That said I did still kind of want to see where the mystery would end, and for all the tropes this has there is enough new elements in here to appreciate. This feels like it could have been something greater with a script cleanup, but maybe its such a high concept that it was always going to be something that earns the divisive reception its getting (critics seem to be harsh on it, while Film Twitter and audiences so far have been more middling). For me I didn’t necessarily see this as something worthy of a trip to the theatre, but I did think it was a fine watch for the weekend on HBO Max; and if you don’t have HBO Max I’d just say wait a few months to rent it on home media for a movie night-in. C+ for REMINISCENCE. With all due respect to someone accomplishing their passion project - Its got a lot of interesting style, but the substance in it just felt like another "just okay" modern Noir to me.


- The Plot: The story of Henry, a stand-up comedian with a fierce sense of humor, and Ann, a singer of international renown. In the spotlight, they are the perfect couple -healthy, happy, and glamourous. The birth of their first child, Annette, a mysterious girl with an exceptional destiny, will change their lives.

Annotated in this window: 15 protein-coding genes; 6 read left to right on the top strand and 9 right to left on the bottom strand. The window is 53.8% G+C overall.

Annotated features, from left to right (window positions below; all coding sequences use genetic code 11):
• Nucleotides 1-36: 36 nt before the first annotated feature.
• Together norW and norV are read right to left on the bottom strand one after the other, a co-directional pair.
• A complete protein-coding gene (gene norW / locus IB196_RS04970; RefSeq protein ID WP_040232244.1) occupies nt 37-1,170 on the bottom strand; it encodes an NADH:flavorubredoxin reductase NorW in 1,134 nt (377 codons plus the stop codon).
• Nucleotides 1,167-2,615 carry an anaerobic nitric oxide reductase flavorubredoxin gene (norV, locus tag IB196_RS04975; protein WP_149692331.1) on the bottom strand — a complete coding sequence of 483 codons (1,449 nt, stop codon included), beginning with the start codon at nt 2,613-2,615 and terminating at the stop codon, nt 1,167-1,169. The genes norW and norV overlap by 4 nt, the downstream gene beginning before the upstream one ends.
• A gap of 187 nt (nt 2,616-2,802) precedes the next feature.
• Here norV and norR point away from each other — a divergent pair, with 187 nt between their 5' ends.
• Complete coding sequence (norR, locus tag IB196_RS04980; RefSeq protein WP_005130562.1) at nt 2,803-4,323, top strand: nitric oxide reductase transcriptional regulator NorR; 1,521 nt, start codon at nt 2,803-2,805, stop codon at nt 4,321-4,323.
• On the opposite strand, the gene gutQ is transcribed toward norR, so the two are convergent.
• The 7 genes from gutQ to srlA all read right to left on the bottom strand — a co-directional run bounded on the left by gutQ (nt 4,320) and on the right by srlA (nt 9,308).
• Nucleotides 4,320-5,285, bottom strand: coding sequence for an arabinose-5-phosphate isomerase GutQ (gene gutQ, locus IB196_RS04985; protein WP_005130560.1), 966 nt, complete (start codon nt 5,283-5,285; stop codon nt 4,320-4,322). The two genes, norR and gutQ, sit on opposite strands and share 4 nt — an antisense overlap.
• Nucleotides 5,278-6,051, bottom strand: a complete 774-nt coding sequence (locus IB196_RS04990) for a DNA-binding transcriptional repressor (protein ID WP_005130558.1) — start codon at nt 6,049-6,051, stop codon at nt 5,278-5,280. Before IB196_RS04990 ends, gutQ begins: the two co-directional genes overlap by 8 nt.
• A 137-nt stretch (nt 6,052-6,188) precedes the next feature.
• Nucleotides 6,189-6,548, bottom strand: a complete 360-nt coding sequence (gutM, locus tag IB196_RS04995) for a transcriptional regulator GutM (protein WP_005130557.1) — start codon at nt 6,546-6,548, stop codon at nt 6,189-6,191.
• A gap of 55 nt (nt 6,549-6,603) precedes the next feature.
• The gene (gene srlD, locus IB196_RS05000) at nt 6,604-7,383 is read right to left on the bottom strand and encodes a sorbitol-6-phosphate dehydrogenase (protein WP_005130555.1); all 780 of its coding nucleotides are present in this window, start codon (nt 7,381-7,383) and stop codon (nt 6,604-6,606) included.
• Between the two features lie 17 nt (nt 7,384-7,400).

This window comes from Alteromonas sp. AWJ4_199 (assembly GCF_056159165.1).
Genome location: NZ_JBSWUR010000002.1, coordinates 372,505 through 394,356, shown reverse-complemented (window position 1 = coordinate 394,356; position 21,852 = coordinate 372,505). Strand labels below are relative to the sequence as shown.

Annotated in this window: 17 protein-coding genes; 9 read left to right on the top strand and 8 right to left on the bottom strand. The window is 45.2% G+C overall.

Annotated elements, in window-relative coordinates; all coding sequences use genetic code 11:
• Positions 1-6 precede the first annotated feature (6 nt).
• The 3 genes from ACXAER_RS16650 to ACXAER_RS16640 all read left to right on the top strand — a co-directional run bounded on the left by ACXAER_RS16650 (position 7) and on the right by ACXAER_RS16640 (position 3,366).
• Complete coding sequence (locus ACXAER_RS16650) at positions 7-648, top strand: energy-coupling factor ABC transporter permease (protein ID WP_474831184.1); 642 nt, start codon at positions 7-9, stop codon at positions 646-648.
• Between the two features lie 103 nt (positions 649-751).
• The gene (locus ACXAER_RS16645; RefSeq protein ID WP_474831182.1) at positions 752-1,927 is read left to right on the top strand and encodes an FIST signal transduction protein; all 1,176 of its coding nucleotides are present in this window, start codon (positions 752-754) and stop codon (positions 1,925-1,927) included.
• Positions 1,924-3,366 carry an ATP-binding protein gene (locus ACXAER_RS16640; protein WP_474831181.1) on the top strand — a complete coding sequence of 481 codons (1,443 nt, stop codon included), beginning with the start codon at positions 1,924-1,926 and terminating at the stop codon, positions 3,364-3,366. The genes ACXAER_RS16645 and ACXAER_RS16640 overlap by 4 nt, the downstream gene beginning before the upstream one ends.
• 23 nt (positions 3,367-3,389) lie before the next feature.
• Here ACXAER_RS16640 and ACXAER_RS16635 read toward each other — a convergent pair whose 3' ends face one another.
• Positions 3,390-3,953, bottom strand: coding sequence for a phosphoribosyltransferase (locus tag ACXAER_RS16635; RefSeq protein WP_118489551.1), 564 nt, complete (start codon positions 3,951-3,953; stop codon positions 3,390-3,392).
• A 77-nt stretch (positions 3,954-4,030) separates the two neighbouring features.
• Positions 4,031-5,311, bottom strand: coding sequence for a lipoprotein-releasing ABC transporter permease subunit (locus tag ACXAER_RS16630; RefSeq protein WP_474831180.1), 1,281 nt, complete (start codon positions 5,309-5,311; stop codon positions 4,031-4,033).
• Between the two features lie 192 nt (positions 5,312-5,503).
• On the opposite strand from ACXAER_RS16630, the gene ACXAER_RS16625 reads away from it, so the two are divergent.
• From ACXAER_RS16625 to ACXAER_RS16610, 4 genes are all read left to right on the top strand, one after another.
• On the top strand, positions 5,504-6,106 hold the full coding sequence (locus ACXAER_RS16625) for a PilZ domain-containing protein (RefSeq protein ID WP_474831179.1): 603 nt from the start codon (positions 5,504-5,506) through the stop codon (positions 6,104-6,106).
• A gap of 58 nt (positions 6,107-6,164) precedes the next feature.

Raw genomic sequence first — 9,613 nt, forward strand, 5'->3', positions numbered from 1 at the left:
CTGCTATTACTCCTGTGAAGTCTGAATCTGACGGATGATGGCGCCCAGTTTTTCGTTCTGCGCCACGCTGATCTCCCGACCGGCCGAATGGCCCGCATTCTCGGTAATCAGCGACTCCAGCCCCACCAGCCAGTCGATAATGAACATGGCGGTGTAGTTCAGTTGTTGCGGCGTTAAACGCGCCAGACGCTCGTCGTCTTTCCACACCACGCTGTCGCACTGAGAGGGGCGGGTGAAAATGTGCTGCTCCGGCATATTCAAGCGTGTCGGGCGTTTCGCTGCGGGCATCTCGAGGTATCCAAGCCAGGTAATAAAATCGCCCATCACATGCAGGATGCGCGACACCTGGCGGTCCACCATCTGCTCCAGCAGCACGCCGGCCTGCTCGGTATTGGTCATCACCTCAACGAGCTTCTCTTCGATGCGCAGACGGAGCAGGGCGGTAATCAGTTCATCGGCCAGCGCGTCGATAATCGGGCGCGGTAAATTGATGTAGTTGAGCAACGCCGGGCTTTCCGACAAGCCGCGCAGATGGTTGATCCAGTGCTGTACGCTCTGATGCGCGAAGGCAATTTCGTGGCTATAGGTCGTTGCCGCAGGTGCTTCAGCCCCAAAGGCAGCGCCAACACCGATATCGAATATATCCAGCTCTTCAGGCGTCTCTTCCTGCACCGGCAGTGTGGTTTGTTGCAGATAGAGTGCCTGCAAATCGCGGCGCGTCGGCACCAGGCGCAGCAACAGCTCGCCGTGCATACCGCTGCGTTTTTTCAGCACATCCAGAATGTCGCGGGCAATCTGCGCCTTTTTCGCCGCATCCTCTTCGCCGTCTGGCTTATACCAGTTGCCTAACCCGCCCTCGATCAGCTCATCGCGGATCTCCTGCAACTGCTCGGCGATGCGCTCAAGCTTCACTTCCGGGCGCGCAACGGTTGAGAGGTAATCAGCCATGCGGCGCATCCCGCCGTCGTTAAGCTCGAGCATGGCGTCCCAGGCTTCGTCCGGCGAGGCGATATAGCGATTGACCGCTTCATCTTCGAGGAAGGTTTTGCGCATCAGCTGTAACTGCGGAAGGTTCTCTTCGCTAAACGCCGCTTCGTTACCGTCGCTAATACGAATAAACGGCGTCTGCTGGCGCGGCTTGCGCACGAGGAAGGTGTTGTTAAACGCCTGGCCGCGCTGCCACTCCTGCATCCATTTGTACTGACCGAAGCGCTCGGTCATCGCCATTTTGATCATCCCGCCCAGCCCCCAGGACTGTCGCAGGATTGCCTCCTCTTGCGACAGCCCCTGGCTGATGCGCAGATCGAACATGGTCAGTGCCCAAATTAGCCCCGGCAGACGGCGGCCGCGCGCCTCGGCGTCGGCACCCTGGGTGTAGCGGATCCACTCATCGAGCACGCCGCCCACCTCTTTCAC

- The Review: This film was getting a bit of buzz of having Oscars potential back in the Spring only to premiere at Cannes with “Good, but not great” buzz instead that has made it a longshot now that only keeps falling in my Oscars Best Picture Nominations Projections. And I think the film’s bold and bizarre turns both in its storytelling and visuals is what has driven this mixed sort of reception with the movie having middling critical reviews, decent but nothing special mainstream audience reception, and a pretty good reception from the cinephiles that dominate Film Twitter.